That sudden and adverse financial contraction will lead to an inevitable reduction in the capacity of our brilliant Northern Universities in terms of both teaching and research.  In turn, this will adversely impact all of our regional economies, stifling skills, innovation and productivity, and choking off the life chances of thousands of young people.

And it is not just innovation in science and technology - STEM subjects - that will be adversely impacted. It will impact badly on social science and the arts and humanities; disciplines that underpin our imagination and analysis of what humans are capable of- enabling us to pursue our greatest ambitions while avoiding potential pitfalls.

Major new opportunities like the advancement of artificial intelligence need anchoring in ethics; our creative industries rely on a powerful mix of new technologies and artistic creativity; the potential of genetic biotechnologies needs balancing with an understanding of what ordinary people think is right and acceptable; and so on..

Access to all of the potential this innovation can bring needs to be available to all parts of our society. Universities of all types - ancient, modern and in-between - open up opportunities to benefit from the innovation we generate.  They work hard to offer choices to young people from our more disadvantaged communities, choices that would otherwise not exist.

There is an increasing need for high value skills integral to support the advancement of science, technology and engineering disciplines. Major economic harm to our universities would mean that the UK cannot keep pace with our competitors in providing world class education, putting our economy and prosperity at risk.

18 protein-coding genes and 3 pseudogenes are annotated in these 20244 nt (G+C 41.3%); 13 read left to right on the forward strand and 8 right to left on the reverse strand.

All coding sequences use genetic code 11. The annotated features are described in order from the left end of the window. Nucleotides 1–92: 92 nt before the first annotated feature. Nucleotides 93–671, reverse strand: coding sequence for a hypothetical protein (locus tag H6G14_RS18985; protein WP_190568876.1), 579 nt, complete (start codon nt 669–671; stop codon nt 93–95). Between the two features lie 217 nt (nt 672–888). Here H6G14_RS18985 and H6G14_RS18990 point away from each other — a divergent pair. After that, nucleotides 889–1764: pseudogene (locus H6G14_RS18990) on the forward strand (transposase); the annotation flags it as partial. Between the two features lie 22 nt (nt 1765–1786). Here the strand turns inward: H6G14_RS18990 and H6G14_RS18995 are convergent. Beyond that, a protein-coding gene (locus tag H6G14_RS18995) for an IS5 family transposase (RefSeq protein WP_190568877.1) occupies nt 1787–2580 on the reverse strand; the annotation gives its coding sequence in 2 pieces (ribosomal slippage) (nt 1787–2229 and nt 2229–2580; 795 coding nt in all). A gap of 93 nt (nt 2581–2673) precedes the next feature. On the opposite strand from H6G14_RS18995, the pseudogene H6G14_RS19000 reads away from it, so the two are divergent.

Put simply: The UK and the North - including your own constituency - needs these skills and needs international students because of the benefits they bring to the UK economy and to our towns and cities.

Yours sincerely, 

Professor Graham Baldwin, Vice Chancellor, University of Central Lancashire
Professor Nic Beech, Vice Chancellor, University of Salford 
Professor Karen Bryan OBE, Vice Chancellor, York St John University
Professor John Cater, Vice Chancellor, Edge Hill University 
Professor Shirley Congdon, Vice Chancellor,  University of Bradford
Professor Bob Cryan, Vice Chancellor, University of Huddersfield
Professor Paul Croney, OBE, Vice Chancellor and Chief Executive, Teesside University
Professor Chris Day, Vice Chancellor, University of Newcastle
Professor Charles Egbu, Vice Chancellor, Leeds Trinity University
Professor Tim Jones, Vice Chancellor, University of Liverpool
Professor Charlie Jeffery CBE, Vice Chancellor, University of York
Professor Koen Lamberts, Vice Chancellor, University of Sheffield
Professor Andy Long, Vice Chancellor & Chief Executive Officer, Northumbria University
Professor Sean McNamara FRSA, Principal/Chief Executive Officer, Liverpool Institute for Performing Arts (LIPA)
Professor Liz Mossop, Vice Chancellor, Sheffield Hallam University
Professor Karen O’Brien, Vice Chancellor, Durham University
Professor Dave Petley, Vice Chancellor, University of Hull
Professor Malcolm Press, CBE, Vice Chancellor, Manchester Metropolitan University
Sara Prowse, Chief Executive, UA92
Professor Dame Nancy Rothwell, Vice Chancellor, University of Manchester
Professor Andy Schofield, Vice Chancellor, University of Lancaster
Professor Eunice Simmons, Vice Chancellor, University of Chester
Professor Peter Slee, Vice Chancellor, Leeds Beckett University
Professor Tim Stewart, Vice Chancellor, BPP University
Professor Joe Wilson, Vice Chancellor, Leeds Conservatoire
Professor Simone Wonnacott, Vice Chancellor, Leeds Arts University
Professor Hai-Sui Yu FREng, Vice Chancellor, University of Leeds